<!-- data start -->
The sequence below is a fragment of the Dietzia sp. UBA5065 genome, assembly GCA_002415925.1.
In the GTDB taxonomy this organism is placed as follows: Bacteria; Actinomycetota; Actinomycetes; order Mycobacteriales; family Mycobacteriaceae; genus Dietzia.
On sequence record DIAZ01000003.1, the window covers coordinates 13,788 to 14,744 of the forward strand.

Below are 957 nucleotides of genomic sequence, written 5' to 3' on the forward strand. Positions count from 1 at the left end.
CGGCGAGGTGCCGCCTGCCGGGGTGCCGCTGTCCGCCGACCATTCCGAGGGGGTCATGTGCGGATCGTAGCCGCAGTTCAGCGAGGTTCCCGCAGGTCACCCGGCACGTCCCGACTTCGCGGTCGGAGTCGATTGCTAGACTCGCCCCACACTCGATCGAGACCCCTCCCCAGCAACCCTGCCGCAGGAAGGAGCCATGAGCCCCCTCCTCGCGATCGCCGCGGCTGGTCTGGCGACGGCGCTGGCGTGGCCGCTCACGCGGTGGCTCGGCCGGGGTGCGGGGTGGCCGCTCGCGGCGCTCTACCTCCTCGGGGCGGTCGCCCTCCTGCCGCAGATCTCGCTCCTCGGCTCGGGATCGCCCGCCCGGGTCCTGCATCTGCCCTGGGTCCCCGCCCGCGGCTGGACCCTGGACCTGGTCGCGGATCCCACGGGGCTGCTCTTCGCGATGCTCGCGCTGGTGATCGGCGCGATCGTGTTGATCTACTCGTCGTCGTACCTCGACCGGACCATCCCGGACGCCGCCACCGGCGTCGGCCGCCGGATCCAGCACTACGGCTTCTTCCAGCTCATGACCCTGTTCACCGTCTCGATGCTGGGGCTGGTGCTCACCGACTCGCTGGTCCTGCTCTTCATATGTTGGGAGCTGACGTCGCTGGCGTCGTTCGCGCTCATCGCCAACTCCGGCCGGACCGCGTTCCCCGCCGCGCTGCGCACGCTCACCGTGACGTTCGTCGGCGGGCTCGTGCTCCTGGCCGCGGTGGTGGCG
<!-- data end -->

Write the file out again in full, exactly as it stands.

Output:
The sequence below is a fragment of the Dietzia sp. UBA5065 genome, assembly GCA_002415925.1.
In the GTDB taxonomy this organism is placed as follows: Bacteria; Actinomycetota; Actinomycetes; order Mycobacteriales; family Mycobacteriaceae; genus Dietzia.
On sequence record DIAZ01000003.1, the window covers coordinates 13,788 to 14,744 of the forward strand.

Below are 957 nucleotides of genomic sequence, written 5' to 3' on the forward strand. Positions count from 1 at the left end.
CGGCGAGGTGCCGCCTGCCGGGGTGCCGCTGTCCGCCGACCATTCCGAGGGGGTCATGTGCGGATCGTAGCCGCAGTTCAGCGAGGTTCCCGCAGGTCACCCGGCACGTCCCGACTTCGCGGTCGGAGTCGATTGCTAGACTCGCCCCACACTCGATCGAGACCCCTCCCCAGCAACCCTGCCGCAGGAAGGAGCCATGAGCCCCCTCCTCGCGATCGCCGCGGCTGGTCTGGCGACGGCGCTGGCGTGGCCGCTCACGCGGTGGCTCGGCCGGGGTGCGGGGTGGCCGCTCGCGGCGCTCTACCTCCTCGGGGCGGTCGCCCTCCTGCCGCAGATCTCGCTCCTCGGCTCGGGATCGCCCGCCCGGGTCCTGCATCTGCCCTGGGTCCCCGCCCGCGGCTGGACCCTGGACCTGGTCGCGGATCCCACGGGGCTGCTCTTCGCGATGCTCGCGCTGGTGATCGGCGCGATCGTGTTGATCTACTCGTCGTCGTACCTCGACCGGACCATCCCGGACGCCGCCACCGGCGTCGGCCGCCGGATCCAGCACTACGGCTTCTTCCAGCTCATGACCCTGTTCACCGTCTCGATGCTGGGGCTGGTGCTCACCGACTCGCTGGTCCTGCTCTTCATATGTTGGGAGCTGACGTCGCTGGCGTCGTTCGCGCTCATCGCCAACTCCGGCCGGACCGCGTTCCCCGCCGCGCTGCGCACGCTCACCGTGACGTTCGTCGGCGGGCTCGTGCTCCTGGCCGCGGTGGTGGCG